DOT Considers Mandated Speed Governors on Heavy Trucks
Proponents Cite Safety Gains, Fuel Savings
The trajectory of automotive technology is relentlessly forward, with ever more sophisticated technology the name of the game, from passenger cars all the way up to commercial vehicles. Lately, heavy trucks and commercial vehicles have come under the most intense focus of technological development because of the economic factors at play. Facing a critical and growing driver shortage problem and the consequently related issues of ballooning driver salaries for Class-8 trucks, manufacturers and large fleets are looking ever more intently at full automation of heavy trucks. However, before the age of robo-trucks is upon us, federal regulators are looking at finally implementing electronically limited speed limits on heavy trucks.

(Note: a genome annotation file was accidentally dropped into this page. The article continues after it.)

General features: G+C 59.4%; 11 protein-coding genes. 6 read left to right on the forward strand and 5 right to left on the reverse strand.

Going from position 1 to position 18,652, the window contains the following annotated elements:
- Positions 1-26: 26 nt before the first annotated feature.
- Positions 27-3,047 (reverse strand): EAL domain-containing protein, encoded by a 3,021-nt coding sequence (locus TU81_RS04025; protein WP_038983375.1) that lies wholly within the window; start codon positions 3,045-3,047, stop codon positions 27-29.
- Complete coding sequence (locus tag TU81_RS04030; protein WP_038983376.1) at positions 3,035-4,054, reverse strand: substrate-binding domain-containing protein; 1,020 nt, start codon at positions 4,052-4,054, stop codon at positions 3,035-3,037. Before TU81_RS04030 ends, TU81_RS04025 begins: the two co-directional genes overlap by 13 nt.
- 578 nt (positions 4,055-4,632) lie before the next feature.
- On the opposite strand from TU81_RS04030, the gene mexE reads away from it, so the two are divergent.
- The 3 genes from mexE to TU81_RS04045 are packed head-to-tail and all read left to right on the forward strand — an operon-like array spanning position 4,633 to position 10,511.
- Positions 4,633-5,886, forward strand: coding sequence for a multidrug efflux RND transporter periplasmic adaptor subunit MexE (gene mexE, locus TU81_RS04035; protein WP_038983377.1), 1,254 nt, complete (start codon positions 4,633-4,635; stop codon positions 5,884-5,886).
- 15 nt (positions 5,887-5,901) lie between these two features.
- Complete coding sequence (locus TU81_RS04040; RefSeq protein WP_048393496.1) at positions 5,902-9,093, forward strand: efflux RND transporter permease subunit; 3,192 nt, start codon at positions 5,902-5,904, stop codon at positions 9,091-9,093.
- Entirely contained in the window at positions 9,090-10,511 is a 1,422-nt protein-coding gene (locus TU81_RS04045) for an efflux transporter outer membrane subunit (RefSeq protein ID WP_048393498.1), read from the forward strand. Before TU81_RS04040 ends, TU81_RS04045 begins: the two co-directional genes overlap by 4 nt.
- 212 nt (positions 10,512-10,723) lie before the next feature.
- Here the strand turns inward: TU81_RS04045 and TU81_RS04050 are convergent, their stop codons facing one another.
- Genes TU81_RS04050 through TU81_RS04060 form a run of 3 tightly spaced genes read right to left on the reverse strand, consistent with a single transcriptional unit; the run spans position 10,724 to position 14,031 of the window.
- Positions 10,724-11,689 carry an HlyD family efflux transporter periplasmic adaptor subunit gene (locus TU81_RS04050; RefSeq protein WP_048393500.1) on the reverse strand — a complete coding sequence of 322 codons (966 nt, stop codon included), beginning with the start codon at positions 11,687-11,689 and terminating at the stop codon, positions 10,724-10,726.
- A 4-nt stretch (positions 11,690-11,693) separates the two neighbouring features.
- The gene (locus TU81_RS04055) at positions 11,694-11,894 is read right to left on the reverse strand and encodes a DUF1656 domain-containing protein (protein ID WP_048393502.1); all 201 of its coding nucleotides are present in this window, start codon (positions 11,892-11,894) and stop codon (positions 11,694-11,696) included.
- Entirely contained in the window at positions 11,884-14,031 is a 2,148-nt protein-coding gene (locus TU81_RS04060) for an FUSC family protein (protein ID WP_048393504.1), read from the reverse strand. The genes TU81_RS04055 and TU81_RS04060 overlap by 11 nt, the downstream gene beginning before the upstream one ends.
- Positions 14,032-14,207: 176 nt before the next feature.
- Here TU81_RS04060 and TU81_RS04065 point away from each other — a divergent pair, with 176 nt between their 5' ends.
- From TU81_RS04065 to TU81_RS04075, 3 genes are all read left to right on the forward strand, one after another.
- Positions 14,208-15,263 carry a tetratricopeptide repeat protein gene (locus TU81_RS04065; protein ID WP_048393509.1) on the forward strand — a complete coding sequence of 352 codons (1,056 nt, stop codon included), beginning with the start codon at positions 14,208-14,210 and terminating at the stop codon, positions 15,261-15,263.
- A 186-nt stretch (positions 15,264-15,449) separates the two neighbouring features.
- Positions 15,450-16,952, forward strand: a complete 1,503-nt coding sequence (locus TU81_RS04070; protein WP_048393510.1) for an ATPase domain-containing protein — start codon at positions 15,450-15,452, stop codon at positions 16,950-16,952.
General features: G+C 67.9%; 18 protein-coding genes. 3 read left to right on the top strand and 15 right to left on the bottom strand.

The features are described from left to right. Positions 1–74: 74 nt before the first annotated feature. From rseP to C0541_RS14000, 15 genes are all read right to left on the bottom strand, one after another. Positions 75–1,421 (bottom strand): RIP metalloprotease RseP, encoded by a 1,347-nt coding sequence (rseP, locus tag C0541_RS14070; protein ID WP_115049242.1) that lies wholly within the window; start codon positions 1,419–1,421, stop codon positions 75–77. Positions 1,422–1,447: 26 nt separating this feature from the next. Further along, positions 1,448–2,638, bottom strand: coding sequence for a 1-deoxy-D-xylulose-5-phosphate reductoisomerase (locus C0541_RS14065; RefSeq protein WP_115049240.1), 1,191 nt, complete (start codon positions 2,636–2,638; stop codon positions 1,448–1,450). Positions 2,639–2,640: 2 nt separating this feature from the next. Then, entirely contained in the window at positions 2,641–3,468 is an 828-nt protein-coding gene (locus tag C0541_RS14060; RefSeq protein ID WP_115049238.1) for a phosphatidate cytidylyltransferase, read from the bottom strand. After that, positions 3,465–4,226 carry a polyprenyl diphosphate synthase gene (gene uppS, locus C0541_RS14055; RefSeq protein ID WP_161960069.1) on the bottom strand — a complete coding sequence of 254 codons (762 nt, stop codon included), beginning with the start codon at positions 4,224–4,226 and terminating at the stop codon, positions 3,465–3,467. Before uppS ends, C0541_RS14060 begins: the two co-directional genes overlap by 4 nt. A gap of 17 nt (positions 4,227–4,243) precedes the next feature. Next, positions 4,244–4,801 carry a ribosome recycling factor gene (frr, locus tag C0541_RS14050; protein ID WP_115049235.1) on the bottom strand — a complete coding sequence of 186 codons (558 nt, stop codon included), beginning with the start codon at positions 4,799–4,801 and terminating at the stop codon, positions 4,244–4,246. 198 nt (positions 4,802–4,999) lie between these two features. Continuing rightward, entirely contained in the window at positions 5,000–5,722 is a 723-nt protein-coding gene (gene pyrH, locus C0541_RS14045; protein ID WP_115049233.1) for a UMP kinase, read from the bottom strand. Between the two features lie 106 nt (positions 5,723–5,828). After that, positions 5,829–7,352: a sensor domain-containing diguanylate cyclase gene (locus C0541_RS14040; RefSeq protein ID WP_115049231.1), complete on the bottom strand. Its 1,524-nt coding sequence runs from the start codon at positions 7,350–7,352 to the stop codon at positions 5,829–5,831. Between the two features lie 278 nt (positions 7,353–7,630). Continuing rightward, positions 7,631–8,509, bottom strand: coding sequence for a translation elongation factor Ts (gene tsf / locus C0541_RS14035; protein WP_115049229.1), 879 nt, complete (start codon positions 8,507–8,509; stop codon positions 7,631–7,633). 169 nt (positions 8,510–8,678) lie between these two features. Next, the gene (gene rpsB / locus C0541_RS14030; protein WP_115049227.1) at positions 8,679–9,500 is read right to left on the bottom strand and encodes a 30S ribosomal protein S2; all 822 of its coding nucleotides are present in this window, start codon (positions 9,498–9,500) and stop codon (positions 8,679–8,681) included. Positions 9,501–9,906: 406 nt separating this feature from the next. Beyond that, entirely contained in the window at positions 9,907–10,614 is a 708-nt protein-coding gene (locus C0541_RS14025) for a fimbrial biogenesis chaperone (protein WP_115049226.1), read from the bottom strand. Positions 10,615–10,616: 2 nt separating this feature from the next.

The idea of electronic speed governors on heavy trucks has been around for a long time but has faced industry resistance, or general indifference. An increased focus on roadway safety has brought the issue back to the forefront. The initial proposal would be to mandate a maximum speed limit of 60, 65, or 68 mph on trucks, buses, and multi-passenger vehicles with a GVWR of more than 26,000 pounds (Class 7 and 8). In addition to the claimed safety benefits, the U.S. Department of Transportation claims the move could save more than $1 billion in fuel costs and millions of gallons of fuel annually.
Source: U.S. Department of Transportation